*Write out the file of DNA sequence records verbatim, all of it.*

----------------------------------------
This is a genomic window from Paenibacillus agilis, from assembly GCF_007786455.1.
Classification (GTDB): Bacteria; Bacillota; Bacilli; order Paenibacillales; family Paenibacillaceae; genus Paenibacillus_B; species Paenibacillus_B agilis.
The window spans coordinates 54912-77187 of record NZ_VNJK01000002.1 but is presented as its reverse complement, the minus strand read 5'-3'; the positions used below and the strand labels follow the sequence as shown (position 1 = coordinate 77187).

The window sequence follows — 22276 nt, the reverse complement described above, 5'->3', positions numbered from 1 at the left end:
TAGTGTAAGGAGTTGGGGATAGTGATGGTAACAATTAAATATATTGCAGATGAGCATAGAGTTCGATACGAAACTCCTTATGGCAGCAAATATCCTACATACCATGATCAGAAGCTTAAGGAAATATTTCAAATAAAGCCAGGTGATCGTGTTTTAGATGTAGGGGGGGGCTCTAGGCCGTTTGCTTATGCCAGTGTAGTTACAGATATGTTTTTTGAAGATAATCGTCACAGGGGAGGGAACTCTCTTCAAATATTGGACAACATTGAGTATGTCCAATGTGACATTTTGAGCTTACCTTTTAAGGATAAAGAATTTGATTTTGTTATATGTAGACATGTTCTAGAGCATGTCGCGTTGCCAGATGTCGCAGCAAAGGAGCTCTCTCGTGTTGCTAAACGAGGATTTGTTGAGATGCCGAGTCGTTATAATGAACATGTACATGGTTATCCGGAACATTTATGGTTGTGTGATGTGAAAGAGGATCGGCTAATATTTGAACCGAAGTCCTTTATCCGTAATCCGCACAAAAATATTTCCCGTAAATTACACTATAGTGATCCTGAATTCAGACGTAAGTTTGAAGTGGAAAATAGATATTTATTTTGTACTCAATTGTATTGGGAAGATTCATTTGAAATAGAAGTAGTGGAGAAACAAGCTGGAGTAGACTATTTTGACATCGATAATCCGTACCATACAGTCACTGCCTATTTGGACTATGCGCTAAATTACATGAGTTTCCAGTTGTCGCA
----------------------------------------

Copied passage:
This is a genomic window from Paenibacillus agilis, from assembly GCF_007786455.1.
Classification (GTDB): Bacteria; Bacillota; Bacilli; order Paenibacillales; family Paenibacillaceae; genus Paenibacillus_B; species Paenibacillus_B agilis.
The window spans coordinates 54912-77187 of record NZ_VNJK01000002.1 but is presented as its reverse complement, the minus strand read 5'-3'; the positions used below and the strand labels follow the sequence as shown (position 1 = coordinate 77187).

The window sequence follows — 22276 nt, the reverse complement described above, 5'->3', positions numbered from 1 at the left end:
TAGTGTAAGGAGTTGGGGATAGTGATGGTAACAATTAAATATATTGCAGATGAGCATAGAGTTCGATACGAAACTCCTTATGGCAGCAAATATCCTACATACCATGATCAGAAGCTTAAGGAAATATTTCAAATAAAGCCAGGTGATCGTGTTTTAGATGTAGGGGGGGGCTCTAGGCCGTTTGCTTATGCCAGTGTAGTTACAGATATGTTTTTTGAAGATAATCGTCACAGGGGAGGGAACTCTCTTCAAATATTGGACAACATTGAGTATGTCCAATGTGACATTTTGAGCTTACCTTTTAAGGATAAAGAATTTGATTTTGTTATATGTAGACATGTTCTAGAGCATGTCGCGTTGCCAGATGTCGCAGCAAAGGAGCTCTCTCGTGTTGCTAAACGAGGATTTGTTGAGATGCCGAGTCGTTATAATGAACATGTACATGGTTATCCGGAACATTTATGGTTGTGTGATGTGAAAGAGGATCGGCTAATATTTGAACCGAAGTCCTTTATCCGTAATCCGCACAAAAATATTTCCCGTAAATTACACTATAGTGATCCTGAATTCAGACGTAAGTTTGAAGTGGAAAATAGATATTTATTTTGTACTCAATTGTATTGGGAAGATTCATTTGAAATAGAAGTAGTGGAGAAACAAGCTGGAGTAGACTATTTTGACATCGATAATCCGTACCATACAGTCACTGCCTATTTGGACTATGCGCTAAATTACATGAGTTTCCAGTTGTCGCA